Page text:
Posted on: June 4, 2019 | Written By: Doug Oster |
Friday was the last day I would be working with KDKA television personality Jon Burnett. We spent the past 16 years on air together and that day I would be saying goodbye on the air.
Over the years, some of our most memorable segments revolved around hot peppers. Jon is crazy: He’s eaten fiery ornamental peppers and even took a drink of a hot pepper liquid used on birdseed to discourage squirrels. He barely got through the appearance after a sip of fire.
So as we were live on air I rolled a bunch of peppers out on the table and said we were going to play “Pepper Roulette.” Some of the peppers were hot, and others were sweet. He picked a habanero and I told him “not that one.” This was just supposed to be for fun, and I didn’t want to inflict that type of pain on him. I had a friend who ate one whole and thought he was having a heart attack 20 minutes later. Before I knew it, Jon picked up the pepper and as I grabbed his wrist trying to stop him, he ate the entire thing. That’s what we always have loved about him, willing to try any challenge. The video shows the result, and it wasn’t long until he was searching for milk, bread or anything to stop the heat. (Here’s the video).
This is a great time to plant hot peppers, as they can’t stand any cool weather. Some say the hotter the summer, the hotter the peppers. You don’t have to go all in like Jon did with a habanero, as there are milder as well as hotter peppers to grow. Here are my favorites from mildest to hottest:
• ‘Zavory Habanero’ hot pepper was introduced to me by Chris and Jennifer Brenckle of Brenckle’s Organic Farm and Greenhouse in Zelienople. They threw several in my CSA and I tried them with my son. We’ve always challenged each other to eat hot peppers. He bit down first and immediately recognized the intense smoky flavor of a habanero, and then waited for the fire … which never came. They are barely hot at all, yet have that distinctive taste and are wonderful. Although I have yet to try it, ‘Roulette,’ a 2018 All America, is a heatless habanero, too.
• ‘Super Chili’ is the 1988 All America Selection and comes in around 40,000 on the Scoville scale, which measures heat in peppers. For reference hot wax peppers score around 5,000 to 10,000. ‘Super Chili’ will be filled with pretty red peppers in July and will grow just about anywhere. It’s so prolific that I harvest bunches at the end of the season and dry them to make hot pepper flakes.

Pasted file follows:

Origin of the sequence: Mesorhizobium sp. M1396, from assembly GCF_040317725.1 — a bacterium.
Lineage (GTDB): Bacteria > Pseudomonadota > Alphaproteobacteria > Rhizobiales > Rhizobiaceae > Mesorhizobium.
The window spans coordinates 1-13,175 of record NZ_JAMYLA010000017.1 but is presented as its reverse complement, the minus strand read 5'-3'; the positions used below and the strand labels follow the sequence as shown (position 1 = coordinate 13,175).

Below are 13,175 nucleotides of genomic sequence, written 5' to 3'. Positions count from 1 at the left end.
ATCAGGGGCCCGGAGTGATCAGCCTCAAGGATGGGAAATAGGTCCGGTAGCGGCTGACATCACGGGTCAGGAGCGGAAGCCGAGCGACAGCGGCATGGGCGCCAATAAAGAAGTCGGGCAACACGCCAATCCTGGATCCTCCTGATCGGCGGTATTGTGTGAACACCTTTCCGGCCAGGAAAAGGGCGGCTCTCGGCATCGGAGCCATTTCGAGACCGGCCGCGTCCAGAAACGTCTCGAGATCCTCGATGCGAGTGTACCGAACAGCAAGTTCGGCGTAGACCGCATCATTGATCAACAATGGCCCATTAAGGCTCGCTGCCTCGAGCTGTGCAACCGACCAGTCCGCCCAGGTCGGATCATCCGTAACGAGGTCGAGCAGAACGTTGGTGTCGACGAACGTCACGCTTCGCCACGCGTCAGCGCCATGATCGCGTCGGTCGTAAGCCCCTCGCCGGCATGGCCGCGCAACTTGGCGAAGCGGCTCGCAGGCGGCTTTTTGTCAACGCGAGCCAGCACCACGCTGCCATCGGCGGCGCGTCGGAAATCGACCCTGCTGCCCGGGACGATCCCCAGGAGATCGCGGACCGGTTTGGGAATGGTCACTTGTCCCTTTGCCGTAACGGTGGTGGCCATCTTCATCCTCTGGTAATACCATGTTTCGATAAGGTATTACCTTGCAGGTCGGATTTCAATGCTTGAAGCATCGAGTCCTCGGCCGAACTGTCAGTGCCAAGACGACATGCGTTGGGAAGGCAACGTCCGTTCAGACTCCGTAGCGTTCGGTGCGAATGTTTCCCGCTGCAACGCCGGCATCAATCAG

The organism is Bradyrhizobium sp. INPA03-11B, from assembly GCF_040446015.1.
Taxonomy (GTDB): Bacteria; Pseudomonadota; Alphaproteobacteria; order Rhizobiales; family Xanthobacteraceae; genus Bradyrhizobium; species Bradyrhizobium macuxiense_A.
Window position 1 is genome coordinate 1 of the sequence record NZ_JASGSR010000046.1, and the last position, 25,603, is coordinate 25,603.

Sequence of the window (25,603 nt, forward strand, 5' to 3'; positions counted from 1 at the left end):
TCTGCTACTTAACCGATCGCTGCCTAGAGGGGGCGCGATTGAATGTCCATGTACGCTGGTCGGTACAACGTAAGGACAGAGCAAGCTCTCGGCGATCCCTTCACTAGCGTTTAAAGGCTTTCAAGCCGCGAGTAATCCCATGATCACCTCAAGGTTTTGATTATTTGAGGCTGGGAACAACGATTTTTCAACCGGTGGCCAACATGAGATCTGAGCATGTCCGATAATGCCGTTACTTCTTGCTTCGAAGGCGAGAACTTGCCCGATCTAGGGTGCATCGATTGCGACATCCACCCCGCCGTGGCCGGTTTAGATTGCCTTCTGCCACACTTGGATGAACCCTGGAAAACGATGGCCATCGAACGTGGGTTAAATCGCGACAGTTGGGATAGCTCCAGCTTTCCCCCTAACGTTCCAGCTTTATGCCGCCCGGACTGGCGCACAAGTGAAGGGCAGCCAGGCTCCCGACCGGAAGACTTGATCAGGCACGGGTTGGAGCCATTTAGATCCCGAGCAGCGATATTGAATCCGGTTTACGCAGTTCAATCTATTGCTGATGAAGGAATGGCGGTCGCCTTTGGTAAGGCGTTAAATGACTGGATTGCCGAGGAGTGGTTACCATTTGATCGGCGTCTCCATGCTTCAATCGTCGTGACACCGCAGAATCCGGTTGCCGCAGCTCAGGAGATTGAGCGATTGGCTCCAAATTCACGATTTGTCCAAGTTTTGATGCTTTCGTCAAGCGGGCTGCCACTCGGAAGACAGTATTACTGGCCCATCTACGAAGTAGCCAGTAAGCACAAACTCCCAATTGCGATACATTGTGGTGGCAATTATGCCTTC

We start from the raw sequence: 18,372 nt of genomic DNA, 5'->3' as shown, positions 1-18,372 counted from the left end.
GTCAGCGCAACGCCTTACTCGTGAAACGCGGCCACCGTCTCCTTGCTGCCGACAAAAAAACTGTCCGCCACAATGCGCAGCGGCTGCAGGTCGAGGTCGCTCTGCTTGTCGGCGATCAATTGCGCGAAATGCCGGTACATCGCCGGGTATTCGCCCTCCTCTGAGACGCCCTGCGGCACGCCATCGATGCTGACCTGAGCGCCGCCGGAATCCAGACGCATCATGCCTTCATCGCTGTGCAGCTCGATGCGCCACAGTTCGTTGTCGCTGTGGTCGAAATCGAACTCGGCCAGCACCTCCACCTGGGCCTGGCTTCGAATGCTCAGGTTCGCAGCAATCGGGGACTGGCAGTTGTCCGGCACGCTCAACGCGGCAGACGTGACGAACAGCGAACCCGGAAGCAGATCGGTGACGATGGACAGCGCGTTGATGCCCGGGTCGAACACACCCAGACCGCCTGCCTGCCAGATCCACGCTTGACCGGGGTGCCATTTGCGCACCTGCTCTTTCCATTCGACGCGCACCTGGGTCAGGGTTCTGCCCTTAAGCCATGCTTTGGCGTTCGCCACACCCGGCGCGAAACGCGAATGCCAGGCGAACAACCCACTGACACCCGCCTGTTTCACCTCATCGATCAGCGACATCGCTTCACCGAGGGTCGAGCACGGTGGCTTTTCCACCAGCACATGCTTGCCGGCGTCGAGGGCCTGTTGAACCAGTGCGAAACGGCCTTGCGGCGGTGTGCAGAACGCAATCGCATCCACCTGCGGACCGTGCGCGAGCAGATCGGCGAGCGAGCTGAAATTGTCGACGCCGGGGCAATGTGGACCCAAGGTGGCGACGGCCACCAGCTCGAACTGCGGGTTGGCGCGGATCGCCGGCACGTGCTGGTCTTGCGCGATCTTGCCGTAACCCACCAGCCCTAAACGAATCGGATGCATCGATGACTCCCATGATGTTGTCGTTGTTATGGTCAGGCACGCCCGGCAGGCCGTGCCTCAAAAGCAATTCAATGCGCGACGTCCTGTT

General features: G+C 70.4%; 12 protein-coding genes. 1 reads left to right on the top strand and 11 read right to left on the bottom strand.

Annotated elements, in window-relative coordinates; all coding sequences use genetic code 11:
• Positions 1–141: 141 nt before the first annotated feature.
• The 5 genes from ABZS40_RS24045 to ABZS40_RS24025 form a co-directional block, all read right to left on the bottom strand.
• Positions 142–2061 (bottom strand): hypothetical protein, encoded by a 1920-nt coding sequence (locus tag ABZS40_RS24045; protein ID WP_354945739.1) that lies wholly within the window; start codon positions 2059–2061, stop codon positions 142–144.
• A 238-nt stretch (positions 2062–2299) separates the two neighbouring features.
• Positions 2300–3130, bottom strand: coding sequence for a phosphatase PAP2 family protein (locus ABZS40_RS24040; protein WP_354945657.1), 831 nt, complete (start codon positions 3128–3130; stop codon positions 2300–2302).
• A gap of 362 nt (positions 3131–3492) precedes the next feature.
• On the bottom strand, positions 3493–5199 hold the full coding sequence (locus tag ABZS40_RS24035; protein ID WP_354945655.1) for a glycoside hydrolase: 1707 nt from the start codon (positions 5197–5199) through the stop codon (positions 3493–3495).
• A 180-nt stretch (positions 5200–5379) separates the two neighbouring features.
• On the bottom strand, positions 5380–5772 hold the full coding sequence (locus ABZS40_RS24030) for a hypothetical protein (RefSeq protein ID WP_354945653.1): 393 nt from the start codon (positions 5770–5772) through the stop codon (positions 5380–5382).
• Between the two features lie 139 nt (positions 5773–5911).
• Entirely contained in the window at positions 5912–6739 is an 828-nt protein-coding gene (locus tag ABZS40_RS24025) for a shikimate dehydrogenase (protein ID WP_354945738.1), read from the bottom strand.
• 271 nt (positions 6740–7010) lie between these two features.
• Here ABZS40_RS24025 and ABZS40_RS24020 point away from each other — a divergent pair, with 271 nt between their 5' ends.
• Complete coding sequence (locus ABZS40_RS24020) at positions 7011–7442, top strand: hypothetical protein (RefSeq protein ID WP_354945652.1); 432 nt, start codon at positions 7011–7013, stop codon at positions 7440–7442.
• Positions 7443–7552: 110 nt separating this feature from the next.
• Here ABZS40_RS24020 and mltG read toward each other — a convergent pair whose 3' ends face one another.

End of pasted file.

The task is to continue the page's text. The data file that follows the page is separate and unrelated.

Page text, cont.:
• ‘Tabasco’ puts on small fiery orange peppers with a Scoville rating between 30,000 to 50,000. One of the reasons people covet hot peppers in general is the amazing flavor each one has. ‘Tabasco’ tastes like its namesake sauce, and it’s also easy to grow.
• ‘Thai Dragon’ scores somewhere between 50,000 and 100,000 on the Scoville scale. You never know what you’ll get when biting into one.
• The ‘Ghost Pepper’ was once known as the hottest pepper in the world. It seems every year there’s a new variety that surpassed the last. I once trimmed a sliver of the point end off for a taste and found it to be hot, but not crazy. When I tasted the next thin slice, it took about a half hour to recover. It’s somewhere between 900,000 and 1.5 million on the Scoville scale.
• The ‘Trinidad Moruga Scorpion’ tops out around two million scovilles. It’s a roundish, small luminescent red pepper.
• ‘Carolina Reaper’ is dangerous, although I have a photo of a friend biting into one. When asked why, he responded, “How could I grow it without trying one?” It’s rated between 500,000 and 2.2 million scovilles. It’s a cross between the ghost pepper and a habanero. The bright red roundish peppers pack quite a punch. It’s considered by many to be the hottest pepper in the world.
They are all easy to grow and love a hot summer. Hot peppers love to grow in containers and, if they were given fertilizer and water, would also enjoy a brick or stone wall behind them to ramp up the temperatures.
In the garden, give them rich soil amended with compost, some mulch and water when rain is scarce, and they will reward you with scores of peppers.
Most people can’t handle eating a whole pepper like Jon did, but there are ways to enjoy the flavor without starting to cry.
First a word of caution though when handling super hot peppers. Be careful to wash your hands after working with them and never touch your eyes or other tender areas either until the hot pepper is off your hands.
I like to carefully cut the seeds and ribs out of the pepper, that’s where a lot of the heat is. Sauté or grill the pepper to break down the cell walls. Then chop the peppers into small pieces for friends to enjoy with cheese, bread and milk. All three things temporarily quell the heat.
They can also be added to sauces and soups. Just be sure to get a handle on the amount of heat they produce.
Growing hot peppers is fun and easy. The taste is unbeatable and, many times, worth the pain.
Doug Oster is editor of Everybody Gardens, a website operated by 535Media, LLC. Reach him at 412-965-3278 or email@example.com. See other stories, videos, blogs, tips and more at everybodygardens.com.